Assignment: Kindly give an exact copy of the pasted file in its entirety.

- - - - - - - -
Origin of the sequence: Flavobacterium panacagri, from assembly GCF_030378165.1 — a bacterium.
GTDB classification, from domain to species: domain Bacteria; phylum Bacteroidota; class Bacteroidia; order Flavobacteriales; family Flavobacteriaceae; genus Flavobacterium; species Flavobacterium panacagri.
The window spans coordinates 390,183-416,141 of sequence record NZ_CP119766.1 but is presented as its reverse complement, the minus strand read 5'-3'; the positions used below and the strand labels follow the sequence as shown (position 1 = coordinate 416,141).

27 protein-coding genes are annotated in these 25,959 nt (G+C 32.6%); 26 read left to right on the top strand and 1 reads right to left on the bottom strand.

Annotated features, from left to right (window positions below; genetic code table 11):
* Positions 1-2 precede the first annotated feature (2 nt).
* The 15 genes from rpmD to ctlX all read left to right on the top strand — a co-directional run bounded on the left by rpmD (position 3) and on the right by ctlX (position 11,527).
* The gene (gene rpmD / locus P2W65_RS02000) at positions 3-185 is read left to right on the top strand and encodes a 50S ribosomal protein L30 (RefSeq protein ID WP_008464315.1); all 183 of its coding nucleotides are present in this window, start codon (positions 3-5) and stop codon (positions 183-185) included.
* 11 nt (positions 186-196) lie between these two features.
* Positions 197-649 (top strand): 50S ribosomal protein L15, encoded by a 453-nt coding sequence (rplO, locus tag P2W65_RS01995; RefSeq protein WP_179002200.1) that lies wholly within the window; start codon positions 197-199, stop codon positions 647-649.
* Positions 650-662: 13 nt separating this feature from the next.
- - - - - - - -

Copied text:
Origin of the sequence: Flavobacterium panacagri, from assembly GCF_030378165.1 — a bacterium.
GTDB classification, from domain to species: domain Bacteria; phylum Bacteroidota; class Bacteroidia; order Flavobacteriales; family Flavobacteriaceae; genus Flavobacterium; species Flavobacterium panacagri.
The window spans coordinates 390,183-416,141 of sequence record NZ_CP119766.1 but is presented as its reverse complement, the minus strand read 5'-3'; the positions used below and the strand labels follow the sequence as shown (position 1 = coordinate 416,141).

27 protein-coding genes are annotated in these 25,959 nt (G+C 32.6%); 26 read left to right on the top strand and 1 reads right to left on the bottom strand.

Annotated features, from left to right (window positions below; genetic code table 11):
* Positions 1-2 precede the first annotated feature (2 nt).
* The 15 genes from rpmD to ctlX all read left to right on the top strand — a co-directional run bounded on the left by rpmD (position 3) and on the right by ctlX (position 11,527).
* The gene (gene rpmD / locus P2W65_RS02000) at positions 3-185 is read left to right on the top strand and encodes a 50S ribosomal protein L30 (RefSeq protein ID WP_008464315.1); all 183 of its coding nucleotides are present in this window, start codon (positions 3-5) and stop codon (positions 183-185) included.
* 11 nt (positions 186-196) lie between these two features.
* Positions 197-649 (top strand): 50S ribosomal protein L15, encoded by a 453-nt coding sequence (rplO, locus tag P2W65_RS01995; RefSeq protein WP_179002200.1) that lies wholly within the window; start codon positions 197-199, stop codon positions 647-649.
* Positions 650-662: 13 nt separating this feature from the next.